My low-tech research tools

I carry a pocketbook and a pen everywhere. At night, my pocketbook is by my bed. All creative workers should carry notebooks.

Organizing and collecting ideas are different tasks. My pocketbook is strictly for collection. Every few days,  I start a new page: a list of reminders on one side, and diagrams on the other side. Important ideas get processed and stored on my laptop. I throw away used pocketbooks.

It is difficult to find quality pocketbooks. Here are my recommendations:

  • My pocketbook must last a few months. Paper must be thick and of good quality. I prefer unlined paper. I need a ribbon marker to quickly find the current page. Paperblanks make some good and inexpensive Pocket Companions fitting the bill. Alas, Paperblanks does not sell directly to customers. The retail info on the Paperblanks’ web site is helpful.
  • I prefer black gel pens.  Rechargeable pens create less garbage and they are often of better quality. For about a year, I have had good luck with my Zebra gel pens.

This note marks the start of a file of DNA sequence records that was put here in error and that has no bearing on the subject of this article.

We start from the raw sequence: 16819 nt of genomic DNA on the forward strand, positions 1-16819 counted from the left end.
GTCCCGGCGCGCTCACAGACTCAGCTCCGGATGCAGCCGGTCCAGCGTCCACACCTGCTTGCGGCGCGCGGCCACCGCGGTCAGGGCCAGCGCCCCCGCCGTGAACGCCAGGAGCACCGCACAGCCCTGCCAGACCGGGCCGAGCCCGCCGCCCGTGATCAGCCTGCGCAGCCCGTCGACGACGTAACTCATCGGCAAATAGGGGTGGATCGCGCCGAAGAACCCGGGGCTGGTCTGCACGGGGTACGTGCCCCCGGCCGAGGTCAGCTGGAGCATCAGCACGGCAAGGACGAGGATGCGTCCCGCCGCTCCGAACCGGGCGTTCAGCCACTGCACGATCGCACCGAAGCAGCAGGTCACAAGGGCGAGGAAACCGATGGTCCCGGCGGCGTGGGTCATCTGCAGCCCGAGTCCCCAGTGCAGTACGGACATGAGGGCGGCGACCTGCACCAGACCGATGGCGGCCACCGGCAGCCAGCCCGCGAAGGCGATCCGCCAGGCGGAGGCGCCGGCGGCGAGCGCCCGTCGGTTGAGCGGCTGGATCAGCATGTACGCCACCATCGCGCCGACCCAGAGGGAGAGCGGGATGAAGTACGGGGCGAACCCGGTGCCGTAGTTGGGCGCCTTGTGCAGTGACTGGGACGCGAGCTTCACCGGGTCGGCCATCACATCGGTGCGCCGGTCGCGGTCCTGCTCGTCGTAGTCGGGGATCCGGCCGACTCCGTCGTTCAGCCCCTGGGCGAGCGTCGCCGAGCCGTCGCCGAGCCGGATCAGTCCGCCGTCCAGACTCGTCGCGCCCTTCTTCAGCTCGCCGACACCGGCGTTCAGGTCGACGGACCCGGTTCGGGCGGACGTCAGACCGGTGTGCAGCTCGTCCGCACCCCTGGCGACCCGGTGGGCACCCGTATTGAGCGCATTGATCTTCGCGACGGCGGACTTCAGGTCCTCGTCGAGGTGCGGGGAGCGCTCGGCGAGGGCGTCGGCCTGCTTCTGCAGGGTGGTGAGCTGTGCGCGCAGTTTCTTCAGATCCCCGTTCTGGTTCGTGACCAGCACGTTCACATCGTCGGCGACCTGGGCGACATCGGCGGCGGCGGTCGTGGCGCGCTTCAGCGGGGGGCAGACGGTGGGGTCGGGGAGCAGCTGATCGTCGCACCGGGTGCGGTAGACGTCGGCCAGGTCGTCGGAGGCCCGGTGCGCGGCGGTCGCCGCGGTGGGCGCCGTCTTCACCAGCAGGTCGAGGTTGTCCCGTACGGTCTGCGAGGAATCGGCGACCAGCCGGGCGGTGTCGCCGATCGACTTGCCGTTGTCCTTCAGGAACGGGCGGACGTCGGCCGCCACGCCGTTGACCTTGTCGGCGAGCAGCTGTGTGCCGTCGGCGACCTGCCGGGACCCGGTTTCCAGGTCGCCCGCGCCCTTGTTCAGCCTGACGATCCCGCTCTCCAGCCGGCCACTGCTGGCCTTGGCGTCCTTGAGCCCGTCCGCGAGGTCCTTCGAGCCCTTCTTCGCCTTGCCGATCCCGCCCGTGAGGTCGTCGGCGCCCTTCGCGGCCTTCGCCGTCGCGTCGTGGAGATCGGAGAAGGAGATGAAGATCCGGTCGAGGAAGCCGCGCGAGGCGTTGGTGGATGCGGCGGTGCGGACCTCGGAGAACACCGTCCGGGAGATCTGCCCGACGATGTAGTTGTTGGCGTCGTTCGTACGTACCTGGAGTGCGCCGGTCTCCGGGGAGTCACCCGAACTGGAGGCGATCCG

Note: I do not profit in any way if you buy a Paperblanks pocketbook or Zebra pen.

Published by

Daniel Lemire

A computer science professor at the University of Quebec (TELUQ).

2 thoughts on “My low-tech research tools”

  1. I use a Moleskine like Preko. I hold onto them when they are used up, because sometimes it’s fun to look back and see what a graphomaniac I can be. I also prefer graph paper lines since I tend to write at an angle without lined reminders. I use pencil, so I can erase misspellings, but if the mistake is anything other than a “typo”, I think the best practice is to just strike it out. Something learned from 10th grade chemistry I still actually use.

    I have tried a number of online and digital tools for the same purpose as the notebook, but nothing can beat the convenience of it (even a PDA, back when those were in vogue). Maybe one day we’ll have portable computers as easy to write on as pen and paper. I wonder if I’ll switch.

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